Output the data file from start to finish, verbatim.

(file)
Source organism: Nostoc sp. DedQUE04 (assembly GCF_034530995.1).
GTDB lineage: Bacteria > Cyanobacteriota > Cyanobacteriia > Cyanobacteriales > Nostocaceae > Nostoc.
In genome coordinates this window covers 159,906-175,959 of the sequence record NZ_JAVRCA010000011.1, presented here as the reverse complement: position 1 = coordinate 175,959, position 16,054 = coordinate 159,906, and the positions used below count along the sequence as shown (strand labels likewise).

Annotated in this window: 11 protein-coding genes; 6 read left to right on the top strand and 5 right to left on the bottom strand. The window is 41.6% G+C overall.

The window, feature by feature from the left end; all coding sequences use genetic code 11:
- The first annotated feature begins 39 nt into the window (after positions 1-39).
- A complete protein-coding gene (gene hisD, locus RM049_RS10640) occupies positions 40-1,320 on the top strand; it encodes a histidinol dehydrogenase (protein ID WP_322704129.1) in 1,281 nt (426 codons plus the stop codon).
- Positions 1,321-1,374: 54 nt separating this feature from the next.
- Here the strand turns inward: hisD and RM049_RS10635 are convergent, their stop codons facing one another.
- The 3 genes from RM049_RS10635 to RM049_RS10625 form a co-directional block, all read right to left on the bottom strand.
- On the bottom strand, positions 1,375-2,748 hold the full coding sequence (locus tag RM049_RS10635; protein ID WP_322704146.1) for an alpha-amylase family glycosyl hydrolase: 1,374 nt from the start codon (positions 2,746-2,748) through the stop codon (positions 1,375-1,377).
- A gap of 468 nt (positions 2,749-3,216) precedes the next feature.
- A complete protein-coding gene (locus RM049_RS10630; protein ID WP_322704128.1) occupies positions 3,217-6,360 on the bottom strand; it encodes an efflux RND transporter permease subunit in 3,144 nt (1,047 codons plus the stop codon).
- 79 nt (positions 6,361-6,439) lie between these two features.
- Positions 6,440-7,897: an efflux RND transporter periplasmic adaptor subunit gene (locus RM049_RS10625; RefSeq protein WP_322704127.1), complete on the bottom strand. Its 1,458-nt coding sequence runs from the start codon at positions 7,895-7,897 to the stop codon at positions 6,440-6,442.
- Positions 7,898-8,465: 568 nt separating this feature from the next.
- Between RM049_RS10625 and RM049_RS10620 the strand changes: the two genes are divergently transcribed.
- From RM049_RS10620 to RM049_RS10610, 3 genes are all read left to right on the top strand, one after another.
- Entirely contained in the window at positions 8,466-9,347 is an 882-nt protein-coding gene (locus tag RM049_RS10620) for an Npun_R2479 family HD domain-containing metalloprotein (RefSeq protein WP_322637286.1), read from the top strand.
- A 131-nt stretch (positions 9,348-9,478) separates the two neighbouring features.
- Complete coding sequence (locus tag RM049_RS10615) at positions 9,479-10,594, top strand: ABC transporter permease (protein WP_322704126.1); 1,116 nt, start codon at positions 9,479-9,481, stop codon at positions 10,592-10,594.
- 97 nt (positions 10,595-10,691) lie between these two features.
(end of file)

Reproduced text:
Source organism: Nostoc sp. DedQUE04 (assembly GCF_034530995.1).
GTDB lineage: Bacteria > Cyanobacteriota > Cyanobacteriia > Cyanobacteriales > Nostocaceae > Nostoc.
In genome coordinates this window covers 159,906-175,959 of the sequence record NZ_JAVRCA010000011.1, presented here as the reverse complement: position 1 = coordinate 175,959, position 16,054 = coordinate 159,906, and the positions used below count along the sequence as shown (strand labels likewise).

Annotated in this window: 11 protein-coding genes; 6 read left to right on the top strand and 5 right to left on the bottom strand. The window is 41.6% G+C overall.

The window, feature by feature from the left end; all coding sequences use genetic code 11:
- The first annotated feature begins 39 nt into the window (after positions 1-39).
- A complete protein-coding gene (gene hisD, locus RM049_RS10640) occupies positions 40-1,320 on the top strand; it encodes a histidinol dehydrogenase (protein ID WP_322704129.1) in 1,281 nt (426 codons plus the stop codon).
- Positions 1,321-1,374: 54 nt separating this feature from the next.
- Here the strand turns inward: hisD and RM049_RS10635 are convergent, their stop codons facing one another.
- The 3 genes from RM049_RS10635 to RM049_RS10625 form a co-directional block, all read right to left on the bottom strand.
- On the bottom strand, positions 1,375-2,748 hold the full coding sequence (locus tag RM049_RS10635; protein ID WP_322704146.1) for an alpha-amylase family glycosyl hydrolase: 1,374 nt from the start codon (positions 2,746-2,748) through the stop codon (positions 1,375-1,377).
- A gap of 468 nt (positions 2,749-3,216) precedes the next feature.
- A complete protein-coding gene (locus RM049_RS10630; protein ID WP_322704128.1) occupies positions 3,217-6,360 on the bottom strand; it encodes an efflux RND transporter permease subunit in 3,144 nt (1,047 codons plus the stop codon).
- 79 nt (positions 6,361-6,439) lie between these two features.
- Positions 6,440-7,897: an efflux RND transporter periplasmic adaptor subunit gene (locus RM049_RS10625; RefSeq protein WP_322704127.1), complete on the bottom strand. Its 1,458-nt coding sequence runs from the start codon at positions 7,895-7,897 to the stop codon at positions 6,440-6,442.
- Positions 7,898-8,465: 568 nt separating this feature from the next.
- Between RM049_RS10625 and RM049_RS10620 the strand changes: the two genes are divergently transcribed.
- From RM049_RS10620 to RM049_RS10610, 3 genes are all read left to right on the top strand, one after another.
- Entirely contained in the window at positions 8,466-9,347 is an 882-nt protein-coding gene (locus tag RM049_RS10620) for an Npun_R2479 family HD domain-containing metalloprotein (RefSeq protein WP_322637286.1), read from the top strand.
- A 131-nt stretch (positions 9,348-9,478) separates the two neighbouring features.
- Complete coding sequence (locus tag RM049_RS10615) at positions 9,479-10,594, top strand: ABC transporter permease (protein WP_322704126.1); 1,116 nt, start codon at positions 9,479-9,481, stop codon at positions 10,592-10,594.
- 97 nt (positions 10,595-10,691) lie between these two features.